Saturday, April 24, 2010

Home Made Chocolates

A friend was attempting to make chocolates and I asked "Do you temper?" He didn't know what I meant, but I recalled that it has something to do with cooling and reheating chocolate so it will keep its shape without being refrigerated and attracting that dull surface that the fridge causes. I got intrigued, did some research and found two methods in Sherry Yard's Dessert by the Yard.

Basically, tempering involves three simple steps: (i) melting chocolate (about 115º F), (ii) letting it cool to 84º F and (iii) reheating it gently to 89º or 90º F. These numbers are for semisweet or bittersweet chocolate; lower ones apply for milk chocolate. You can do the heating in the microwave (using short bursts and checking often) or in a double boiler. I tried both methods but in the end prefer using a double boiler with a remote digital roast thermometer.

After tempering the chocolate, you can use mold to form it or just drop it neatly on a silicon pan liner (I use a squeeze bottle for this). Wait until it sets, about 1/2 hour, unmold and that's it.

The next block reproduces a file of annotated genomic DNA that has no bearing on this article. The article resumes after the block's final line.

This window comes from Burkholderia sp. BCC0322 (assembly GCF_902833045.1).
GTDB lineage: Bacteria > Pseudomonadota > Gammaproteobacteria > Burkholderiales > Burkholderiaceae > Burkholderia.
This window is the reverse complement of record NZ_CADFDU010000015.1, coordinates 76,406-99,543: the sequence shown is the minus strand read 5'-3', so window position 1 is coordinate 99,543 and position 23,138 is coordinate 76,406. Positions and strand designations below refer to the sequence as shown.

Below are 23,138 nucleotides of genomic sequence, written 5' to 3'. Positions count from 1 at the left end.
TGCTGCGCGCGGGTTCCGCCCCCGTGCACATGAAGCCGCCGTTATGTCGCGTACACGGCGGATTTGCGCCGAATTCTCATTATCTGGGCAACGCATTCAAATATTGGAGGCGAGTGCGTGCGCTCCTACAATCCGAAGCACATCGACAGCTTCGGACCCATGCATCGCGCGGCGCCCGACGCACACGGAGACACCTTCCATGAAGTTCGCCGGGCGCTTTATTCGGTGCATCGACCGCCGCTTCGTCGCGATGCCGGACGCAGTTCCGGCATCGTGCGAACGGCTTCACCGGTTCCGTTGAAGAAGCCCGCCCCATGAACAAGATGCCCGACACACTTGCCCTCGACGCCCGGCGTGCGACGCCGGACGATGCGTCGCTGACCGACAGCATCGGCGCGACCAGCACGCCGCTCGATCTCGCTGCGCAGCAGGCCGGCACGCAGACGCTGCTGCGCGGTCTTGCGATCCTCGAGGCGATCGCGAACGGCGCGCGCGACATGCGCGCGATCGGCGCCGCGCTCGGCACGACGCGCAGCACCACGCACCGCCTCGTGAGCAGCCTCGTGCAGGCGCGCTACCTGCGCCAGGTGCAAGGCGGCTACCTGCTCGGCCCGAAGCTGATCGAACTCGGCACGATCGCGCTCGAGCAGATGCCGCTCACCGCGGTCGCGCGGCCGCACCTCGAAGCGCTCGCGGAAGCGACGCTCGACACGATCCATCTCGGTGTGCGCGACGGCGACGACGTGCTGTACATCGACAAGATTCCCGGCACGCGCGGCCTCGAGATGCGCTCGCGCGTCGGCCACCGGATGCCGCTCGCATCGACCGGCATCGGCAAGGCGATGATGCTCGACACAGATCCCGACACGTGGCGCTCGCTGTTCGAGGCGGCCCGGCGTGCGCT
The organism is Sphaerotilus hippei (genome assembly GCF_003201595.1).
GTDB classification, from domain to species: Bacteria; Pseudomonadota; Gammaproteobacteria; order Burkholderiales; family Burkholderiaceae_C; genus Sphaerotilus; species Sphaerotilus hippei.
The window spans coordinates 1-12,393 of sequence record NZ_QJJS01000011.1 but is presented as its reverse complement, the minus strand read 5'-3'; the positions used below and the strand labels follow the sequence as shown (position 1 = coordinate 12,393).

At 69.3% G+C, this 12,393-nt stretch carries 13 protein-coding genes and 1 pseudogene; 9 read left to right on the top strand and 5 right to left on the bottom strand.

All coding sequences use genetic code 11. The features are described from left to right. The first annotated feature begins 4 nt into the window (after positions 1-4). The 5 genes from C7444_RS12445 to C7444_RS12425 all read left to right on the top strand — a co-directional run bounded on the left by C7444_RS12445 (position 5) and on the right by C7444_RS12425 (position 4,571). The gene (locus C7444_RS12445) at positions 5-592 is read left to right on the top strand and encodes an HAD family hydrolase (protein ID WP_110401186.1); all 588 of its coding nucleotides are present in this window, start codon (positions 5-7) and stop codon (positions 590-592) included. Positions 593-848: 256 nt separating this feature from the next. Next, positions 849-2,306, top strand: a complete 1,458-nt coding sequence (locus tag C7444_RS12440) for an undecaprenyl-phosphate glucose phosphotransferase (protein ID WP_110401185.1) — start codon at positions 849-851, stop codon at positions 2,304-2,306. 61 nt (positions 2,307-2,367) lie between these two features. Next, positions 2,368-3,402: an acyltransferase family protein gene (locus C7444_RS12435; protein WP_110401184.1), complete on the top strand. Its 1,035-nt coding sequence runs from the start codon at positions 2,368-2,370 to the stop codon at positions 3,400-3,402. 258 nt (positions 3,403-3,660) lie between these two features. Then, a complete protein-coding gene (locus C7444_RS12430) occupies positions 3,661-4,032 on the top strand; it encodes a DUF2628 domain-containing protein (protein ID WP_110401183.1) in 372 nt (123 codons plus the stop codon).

Chocolates being formed in drops and mold

Or, add something on top of the chocolate while it's still warm; nuts and dried fruit to make mendiants or, as I did, fleur de sel or crushed caramel made with pepper.

Chocolate covered with crushed peppered caramel

It turns out this is easy to do and you get a gorgeous result.

Bobby Jay


Suzette said...

why are these not in my mouth?

Whitney Smith said...

this is so much easier than i though! I also often heard the word "temper" in relation to making chocolate and wasn't always sure what it entailed.

bravo! such beautiful chocolates :)

Bobby Jay said...

Thanks, Suzette and Whit.

Yes, tempering is not so difficult or mysterious, even though Maida Heatter, in her Book of Great Chocolate Desserts, says she thinks the process "belongs more in a laboratory than in a home kitchen."

And welcome to bobbyjayonfood, Whit. You are my newest official follower.